UW Combined Fund Drive

March 27, 2023

Supporting sexual assault survivors

April is sexual assault awareness month, an annual campaign to raise public awareness about sexual assault and educate communities and individuals on how to prevent sexual violence.

Sexual violence happens in every community and affects people of all ages, races, genders, and religions — with and without disabilities. Sexual violence is any type of unwanted sexual contact. This includes words and actions of a sexual nature against a person’s will and without their consent. A person may use force, threats, manipulation or coercion to commit sexual violence.

The statistics are shocking. According to the National Sexual Violence Resource Center:

  • Someone is sexually assaulted every 68 seconds in the U.S.
  • One in five women in the United States experienced completed or attempted rape during their lifetime.
    • One in three female victims of completed or attempted rape experienced it for the first time between the ages of 11 and 17.
  • Nearly a quarter of men in the U.S. experienced some form of contact sexual violence in their lifetime.
  • Almost one in four undergraduate women experienced sexual assault or misconduct at 33 of the nation’s major universities.
  • On average, about two out of three sexual assaults go unreported.
  • Victims often know the person who sexually assaulted them.

No means no: Consent is an agreement that is willfully given without any external pressure or factors. Consent must be clearly and freely communicated between the parties involved in all sexual activities and consent can be withdrawn at any time.

It’s never too early to talk with children about consent and bodily autonomy

The theme of Sexual Assault Awareness Month 2023 is Drawing Connections: Prevention Demands Equity. The campaign calls on  individuals, communities, organizations, and institutions to build racial equity and respect by understanding how forms of oppression (including racism, sexism, homophobia, ableism, adultism, ageism, and others) create a culture in which inequality thrives and violence is seen as normal.

Learn more

Building safe online communities: Online or virtual sexual abuse is any type of sexual harassment, exploitation, or abuse that takes place through screens. It can take many forms, including grooming or leading to in-person abuse, and can be just as damaging to victims as in-person abuse.

If you observe harmful behaviors online:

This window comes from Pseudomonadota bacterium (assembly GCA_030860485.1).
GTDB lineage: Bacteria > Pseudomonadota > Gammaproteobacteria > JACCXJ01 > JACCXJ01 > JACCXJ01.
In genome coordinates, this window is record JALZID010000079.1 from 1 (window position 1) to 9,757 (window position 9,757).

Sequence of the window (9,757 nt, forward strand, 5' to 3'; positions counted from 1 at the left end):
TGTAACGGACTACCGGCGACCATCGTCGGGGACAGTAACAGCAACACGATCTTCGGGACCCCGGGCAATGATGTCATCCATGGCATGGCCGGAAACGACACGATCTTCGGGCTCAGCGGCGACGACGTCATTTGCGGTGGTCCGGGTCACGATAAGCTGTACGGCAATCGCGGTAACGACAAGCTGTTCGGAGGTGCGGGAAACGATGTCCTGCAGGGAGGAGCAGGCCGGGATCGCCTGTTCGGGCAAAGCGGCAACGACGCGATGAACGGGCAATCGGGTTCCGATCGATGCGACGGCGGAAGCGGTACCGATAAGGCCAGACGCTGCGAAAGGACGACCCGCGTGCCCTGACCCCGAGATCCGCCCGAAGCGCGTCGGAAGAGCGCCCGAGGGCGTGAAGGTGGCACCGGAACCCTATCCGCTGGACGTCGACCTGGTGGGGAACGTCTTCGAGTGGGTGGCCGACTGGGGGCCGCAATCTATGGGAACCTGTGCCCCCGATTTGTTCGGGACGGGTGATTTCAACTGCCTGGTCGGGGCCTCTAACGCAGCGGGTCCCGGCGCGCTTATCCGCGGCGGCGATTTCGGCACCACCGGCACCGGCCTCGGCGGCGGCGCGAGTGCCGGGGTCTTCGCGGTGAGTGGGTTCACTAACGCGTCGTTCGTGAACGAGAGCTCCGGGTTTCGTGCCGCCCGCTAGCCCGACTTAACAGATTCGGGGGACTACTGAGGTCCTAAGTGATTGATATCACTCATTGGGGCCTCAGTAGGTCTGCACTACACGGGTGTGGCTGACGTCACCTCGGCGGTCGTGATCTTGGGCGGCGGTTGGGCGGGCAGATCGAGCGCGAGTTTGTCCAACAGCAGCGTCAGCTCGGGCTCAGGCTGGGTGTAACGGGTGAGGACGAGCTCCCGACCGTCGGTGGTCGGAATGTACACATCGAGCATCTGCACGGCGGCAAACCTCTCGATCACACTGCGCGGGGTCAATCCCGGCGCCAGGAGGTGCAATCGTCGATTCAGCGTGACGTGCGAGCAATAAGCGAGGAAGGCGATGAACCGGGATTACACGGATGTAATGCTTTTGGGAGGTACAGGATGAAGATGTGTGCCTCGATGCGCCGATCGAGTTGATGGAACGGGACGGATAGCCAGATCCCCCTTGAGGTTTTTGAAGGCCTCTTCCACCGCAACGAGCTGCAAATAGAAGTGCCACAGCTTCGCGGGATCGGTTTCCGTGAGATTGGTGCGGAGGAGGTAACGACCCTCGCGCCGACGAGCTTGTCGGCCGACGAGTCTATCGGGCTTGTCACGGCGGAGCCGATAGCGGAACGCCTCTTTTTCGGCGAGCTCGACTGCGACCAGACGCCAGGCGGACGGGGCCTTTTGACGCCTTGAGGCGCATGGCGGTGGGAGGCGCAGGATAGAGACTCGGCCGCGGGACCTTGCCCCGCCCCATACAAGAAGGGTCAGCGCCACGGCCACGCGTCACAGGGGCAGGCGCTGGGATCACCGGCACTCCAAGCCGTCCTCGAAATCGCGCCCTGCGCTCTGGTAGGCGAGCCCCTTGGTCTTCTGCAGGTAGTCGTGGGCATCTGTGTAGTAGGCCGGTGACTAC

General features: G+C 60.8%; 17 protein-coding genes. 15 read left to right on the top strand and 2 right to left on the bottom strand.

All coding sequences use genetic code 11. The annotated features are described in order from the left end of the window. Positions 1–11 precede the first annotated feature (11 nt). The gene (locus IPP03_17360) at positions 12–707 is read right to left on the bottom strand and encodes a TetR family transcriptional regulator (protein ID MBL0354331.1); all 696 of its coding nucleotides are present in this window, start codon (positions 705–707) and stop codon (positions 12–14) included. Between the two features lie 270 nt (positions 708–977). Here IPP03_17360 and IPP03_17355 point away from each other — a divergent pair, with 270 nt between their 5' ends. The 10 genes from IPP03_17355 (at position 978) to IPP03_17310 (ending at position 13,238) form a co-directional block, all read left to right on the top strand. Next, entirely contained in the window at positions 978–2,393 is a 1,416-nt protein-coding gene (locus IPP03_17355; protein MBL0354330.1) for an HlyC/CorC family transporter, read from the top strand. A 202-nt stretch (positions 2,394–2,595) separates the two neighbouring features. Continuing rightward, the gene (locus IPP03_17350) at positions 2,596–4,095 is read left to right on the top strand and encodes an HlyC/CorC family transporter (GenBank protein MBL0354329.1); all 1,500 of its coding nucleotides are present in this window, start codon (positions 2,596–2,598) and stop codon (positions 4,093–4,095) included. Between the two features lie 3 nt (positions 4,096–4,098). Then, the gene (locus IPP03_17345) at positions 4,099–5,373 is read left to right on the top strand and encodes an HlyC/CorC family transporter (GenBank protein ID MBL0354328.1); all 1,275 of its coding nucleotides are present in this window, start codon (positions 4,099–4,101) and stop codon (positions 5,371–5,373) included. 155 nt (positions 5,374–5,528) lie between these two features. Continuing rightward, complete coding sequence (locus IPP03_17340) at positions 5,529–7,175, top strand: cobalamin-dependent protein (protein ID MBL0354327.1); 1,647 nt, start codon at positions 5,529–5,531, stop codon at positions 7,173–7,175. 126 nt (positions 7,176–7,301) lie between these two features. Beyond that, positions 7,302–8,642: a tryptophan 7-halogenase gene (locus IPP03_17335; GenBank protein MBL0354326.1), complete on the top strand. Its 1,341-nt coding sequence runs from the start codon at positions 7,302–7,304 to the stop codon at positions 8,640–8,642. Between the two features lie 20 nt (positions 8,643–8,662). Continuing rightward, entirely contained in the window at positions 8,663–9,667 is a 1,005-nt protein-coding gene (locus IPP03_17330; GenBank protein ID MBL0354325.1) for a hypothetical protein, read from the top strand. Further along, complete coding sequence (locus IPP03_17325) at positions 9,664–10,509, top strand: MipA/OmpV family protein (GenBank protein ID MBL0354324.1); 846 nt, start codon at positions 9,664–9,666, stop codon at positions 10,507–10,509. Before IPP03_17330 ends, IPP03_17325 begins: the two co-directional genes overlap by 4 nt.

• Report inappropriate content. If you see personal or violent content on a social media platform, you can report it to the platform it was shared on (Instagram, Facebook, YouTube, etc.) in order to have it flagged or removed. Different platforms have their own guidelines on what counts as inappropriate and what actions they will take, but that process starts with you making a report.
  • Respond when you see harmful comments. When you see comments that blame victims for what happened to them, you can respond by refocusing accountability on the perpetrator. While you might not change the mind of the person who left the comment, others will see that not everyone agrees with them.
  • Show your support to victims of online harassment. Check in with the person that comments have been directed at to show your support. You can also consider volunteering to be a moderator in certain contexts to help prevent future harassment.

Fierce compassion: Meet gender equity and justice advocate Lauren Lichty: This People of UW profile looks at the work of UW Bothell associate professor Lauren Lichty, an expert in prevention and response to relationship and sexual violence.

Stop the Hurt is an educational resource for all people as they seek to develop positive relationships with peers, partners, family, and themselves. We believe all relationships should be based on mutual respect and equality. Our hope is to create conversations around consent, healthy relationships, peaceful communication, and self-compassion.

Supporting victims of sexual assault

While everyone’s experience and reaction to sexual assault is different, there are some practices that can help in supporting loved ones. It is important to keep the space judgement free. This information should remain confidential unless otherwise indicated.

It is essential to be a good listener, acknowledging the courage it takes to come forward and allowing space to talk.